Author: Rachel Lichtenstein
Publisher: Penguin UK
Release Date: 2016-09-22
LONGLISTED FOR THE GORDON BURN PRIZE 2017 An immersive, intimate journey into the world of the Thames Estuary and the people who spend their lives there The Thames Estuary is one of the world's great deltas, providing passage in and out of London for millennia. It is silted up with the memories and artefacts of past voyages. It is the habitat for an astonishing range of wildlife. And for the people who live and work on the estuary, it is a way of life unlike any other - one most would not trade for anything, despites its dangers. Rachel Lichtenstein has travelled the length and breadth of the estuary many times and in many vessels, from hardy tug boats to stately pleasure cruisers to an inflatable dinghy. And during these crossing she has gathered an extraordinary chorus of voices: mudlarkers and fishermen, radio pirates and champion racers, the men who risk their lives out on the water and the women who wait on the shore. From the acclaimed author of Brick Lane and Rodinsky's Room, Estuary is a thoughtful and intimate portrait of a profoundly British place. With a clear eye and a sharp ear, Rachel Lichtenstein captures the essence of a community and an environment, examining how each has shaped and continues to shape the other.
Drawing on a broad range of cultural materials including novels, film, theatre and tourist literature, Writing London and the Thames Estuary by Len Platt traces the making of the Thames estuary as margin by the London metropolis.
Author: Sarah Guy
Publisher: Random House
Release Date: 2018-04-26
Oh! I do like to be beside the seaside. An inspirational illustrated guide to 50 coastal days out, all within easy reach of London. Swap your oyster card for fresh oysters at Whistable, and trade in city parks for the wide open spaces of Camber Sands. Written by ex-Time Out editor Sarah Guy, London on Sea offers 50 fun days out on the coast with whimsical tone of voice that captures the magic of a day out on the beach. Timeless entries will feature the best walking routes, where to see breath-taking views, interesting architectural quirks and those local institutions that make each town unique. Destinations include: Southwold, Walberswick, Thorpeness, Aldeburgh, Walton-on-the-Naze, Frinton-on-Sea, Clacton-on-Sea, Southend, Leigh-on-Sea, Whitstable, Herne Bay, Margate, Broadstairs, Ramsgate, Sandwich, Deal, Dover, Folkestone, Hythe, Camber, Hastings, St Leonards, Bexhill, Eastbourne, Seaford, Rottingdean, Brighton, Worthing, Littlehampton, Bognor Regis, East & West Wittering, Bournemouth.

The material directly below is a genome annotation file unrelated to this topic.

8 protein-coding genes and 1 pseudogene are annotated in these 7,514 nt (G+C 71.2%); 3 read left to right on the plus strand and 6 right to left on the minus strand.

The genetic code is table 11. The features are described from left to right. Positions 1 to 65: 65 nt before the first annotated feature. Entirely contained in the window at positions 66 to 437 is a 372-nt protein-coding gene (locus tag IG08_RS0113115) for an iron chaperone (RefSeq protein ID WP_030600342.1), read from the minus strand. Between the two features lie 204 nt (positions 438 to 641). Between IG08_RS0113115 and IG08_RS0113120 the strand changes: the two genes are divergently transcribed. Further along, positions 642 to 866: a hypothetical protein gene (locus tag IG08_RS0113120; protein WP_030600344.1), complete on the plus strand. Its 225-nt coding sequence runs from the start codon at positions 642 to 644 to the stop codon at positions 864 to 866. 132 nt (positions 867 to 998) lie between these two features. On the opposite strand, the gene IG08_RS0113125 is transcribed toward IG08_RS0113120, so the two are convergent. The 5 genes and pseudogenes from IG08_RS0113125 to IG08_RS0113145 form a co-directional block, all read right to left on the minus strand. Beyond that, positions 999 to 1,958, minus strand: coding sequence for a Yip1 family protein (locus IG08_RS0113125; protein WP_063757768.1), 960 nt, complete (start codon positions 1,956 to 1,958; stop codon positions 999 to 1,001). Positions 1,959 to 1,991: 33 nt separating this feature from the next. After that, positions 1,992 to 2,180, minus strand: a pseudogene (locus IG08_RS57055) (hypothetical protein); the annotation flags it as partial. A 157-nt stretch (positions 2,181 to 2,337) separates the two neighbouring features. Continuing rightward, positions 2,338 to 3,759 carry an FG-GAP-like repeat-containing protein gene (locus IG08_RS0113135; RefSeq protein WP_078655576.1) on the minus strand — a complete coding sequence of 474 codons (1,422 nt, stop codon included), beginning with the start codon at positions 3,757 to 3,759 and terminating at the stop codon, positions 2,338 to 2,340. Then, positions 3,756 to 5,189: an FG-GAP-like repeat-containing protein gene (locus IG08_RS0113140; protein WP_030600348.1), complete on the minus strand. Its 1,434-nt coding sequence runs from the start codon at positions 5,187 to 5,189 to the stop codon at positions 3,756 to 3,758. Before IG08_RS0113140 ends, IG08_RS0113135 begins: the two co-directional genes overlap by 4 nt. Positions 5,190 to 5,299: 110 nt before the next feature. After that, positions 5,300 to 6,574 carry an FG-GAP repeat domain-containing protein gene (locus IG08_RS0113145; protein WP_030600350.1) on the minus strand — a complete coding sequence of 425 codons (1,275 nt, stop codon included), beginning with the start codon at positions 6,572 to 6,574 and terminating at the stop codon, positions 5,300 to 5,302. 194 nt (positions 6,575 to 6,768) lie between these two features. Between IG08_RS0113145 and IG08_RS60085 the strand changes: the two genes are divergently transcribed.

In a semi-tropical London, surrounded by paddy-fields, the people feed off the sun like plants, the young are raised in Child Gardens and educated by viruses, and the Consensus oversees the country, 'treating' non-conformism. Information, culture, law and politics are biological functions. But Milena is different: she is resistant to viruses and an incredible musician, one of the most extraordinary women of her age. This is her story and that of her friends, like Lucy the immortal tumour and Joseph the Postman whose mind is an information storehouse for others, and Rolfa, genetically engineered as a Polar Bear, whose beautiful singing voice first awakens Milena to the power of music.
Author: Lee Jackson
Publisher: Yale University Press
Release Date: 2014-11-28
In Victorian London, filth was everywhere: horse traffic filled the streets with dung, household rubbish went uncollected, cesspools brimmed with "night soil," graveyards teemed with rotting corpses, the air itself was choked with smoke. In this intimately visceral book, Lee Jackson guides us through the underbelly of the Victorian metropolis, introducing us to the men and women who struggled to stem a rising tide of pollution and dirt, and the forces that opposed them. Through thematic chapters, Jackson describes how Victorian reformers met with both triumph and disaster. Full of individual stories and overlooked details—from the dustmen who grew rich from recycling, to the peculiar history of the public toilet—this riveting book gives us a fresh insight into the minutiae of daily life and the wider challenges posed by the unprecedented growth of the Victorian capital.